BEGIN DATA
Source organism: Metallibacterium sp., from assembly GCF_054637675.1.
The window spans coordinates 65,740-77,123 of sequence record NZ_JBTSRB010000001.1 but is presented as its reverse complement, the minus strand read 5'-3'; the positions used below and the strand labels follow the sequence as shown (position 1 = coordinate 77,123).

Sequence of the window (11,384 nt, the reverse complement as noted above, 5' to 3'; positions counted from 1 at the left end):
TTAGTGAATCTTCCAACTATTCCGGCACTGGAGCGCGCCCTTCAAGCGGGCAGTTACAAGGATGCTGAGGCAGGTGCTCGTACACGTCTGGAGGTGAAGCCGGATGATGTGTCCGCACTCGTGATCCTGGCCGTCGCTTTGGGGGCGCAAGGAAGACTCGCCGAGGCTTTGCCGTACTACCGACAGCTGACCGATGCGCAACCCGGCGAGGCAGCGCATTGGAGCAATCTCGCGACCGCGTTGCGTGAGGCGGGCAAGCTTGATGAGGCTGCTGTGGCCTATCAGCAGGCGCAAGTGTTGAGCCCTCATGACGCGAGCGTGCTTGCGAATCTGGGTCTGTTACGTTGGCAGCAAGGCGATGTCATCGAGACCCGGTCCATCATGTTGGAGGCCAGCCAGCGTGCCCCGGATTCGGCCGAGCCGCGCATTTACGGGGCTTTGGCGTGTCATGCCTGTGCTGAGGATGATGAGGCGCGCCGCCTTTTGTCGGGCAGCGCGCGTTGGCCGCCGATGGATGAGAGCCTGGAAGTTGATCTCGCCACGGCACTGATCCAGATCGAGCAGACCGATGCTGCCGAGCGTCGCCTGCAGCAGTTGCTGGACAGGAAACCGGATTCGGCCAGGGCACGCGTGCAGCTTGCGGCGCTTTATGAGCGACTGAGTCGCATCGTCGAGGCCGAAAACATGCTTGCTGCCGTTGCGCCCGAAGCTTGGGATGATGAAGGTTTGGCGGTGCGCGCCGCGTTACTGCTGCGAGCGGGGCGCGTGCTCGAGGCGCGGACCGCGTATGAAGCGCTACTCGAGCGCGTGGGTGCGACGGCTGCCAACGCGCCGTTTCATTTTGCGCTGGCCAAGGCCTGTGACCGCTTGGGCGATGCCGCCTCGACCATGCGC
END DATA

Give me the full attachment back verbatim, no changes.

Source organism: Metallibacterium sp., from assembly GCF_054637675.1.
The window spans coordinates 65,740-77,123 of sequence record NZ_JBTSRB010000001.1 but is presented as its reverse complement, the minus strand read 5'-3'; the positions used below and the strand labels follow the sequence as shown (position 1 = coordinate 77,123).

Sequence of the window (11,384 nt, the reverse complement as noted above, 5' to 3'; positions counted from 1 at the left end):
TTAGTGAATCTTCCAACTATTCCGGCACTGGAGCGCGCCCTTCAAGCGGGCAGTTACAAGGATGCTGAGGCAGGTGCTCGTACACGTCTGGAGGTGAAGCCGGATGATGTGTCCGCACTCGTGATCCTGGCCGTCGCTTTGGGGGCGCAAGGAAGACTCGCCGAGGCTTTGCCGTACTACCGACAGCTGACCGATGCGCAACCCGGCGAGGCAGCGCATTGGAGCAATCTCGCGACCGCGTTGCGTGAGGCGGGCAAGCTTGATGAGGCTGCTGTGGCCTATCAGCAGGCGCAAGTGTTGAGCCCTCATGACGCGAGCGTGCTTGCGAATCTGGGTCTGTTACGTTGGCAGCAAGGCGATGTCATCGAGACCCGGTCCATCATGTTGGAGGCCAGCCAGCGTGCCCCGGATTCGGCCGAGCCGCGCATTTACGGGGCTTTGGCGTGTCATGCCTGTGCTGAGGATGATGAGGCGCGCCGCCTTTTGTCGGGCAGCGCGCGTTGGCCGCCGATGGATGAGAGCCTGGAAGTTGATCTCGCCACGGCACTGATCCAGATCGAGCAGACCGATGCTGCCGAGCGTCGCCTGCAGCAGTTGCTGGACAGGAAACCGGATTCGGCCAGGGCACGCGTGCAGCTTGCGGCGCTTTATGAGCGACTGAGTCGCATCGTCGAGGCCGAAAACATGCTTGCTGCCGTTGCGCCCGAAGCTTGGGATGATGAAGGTTTGGCGGTGCGCGCCGCGTTACTGCTGCGAGCGGGGCGCGTGCTCGAGGCGCGGACCGCGTATGAAGCGCTACTCGAGCGCGTGGGTGCGACGGCTGCCAACGCGCCGTTTCATTTTGCGCTGGCCAAGGCCTGTGACCGCTTGGGCGATGCCGCCTCGACCATGCGC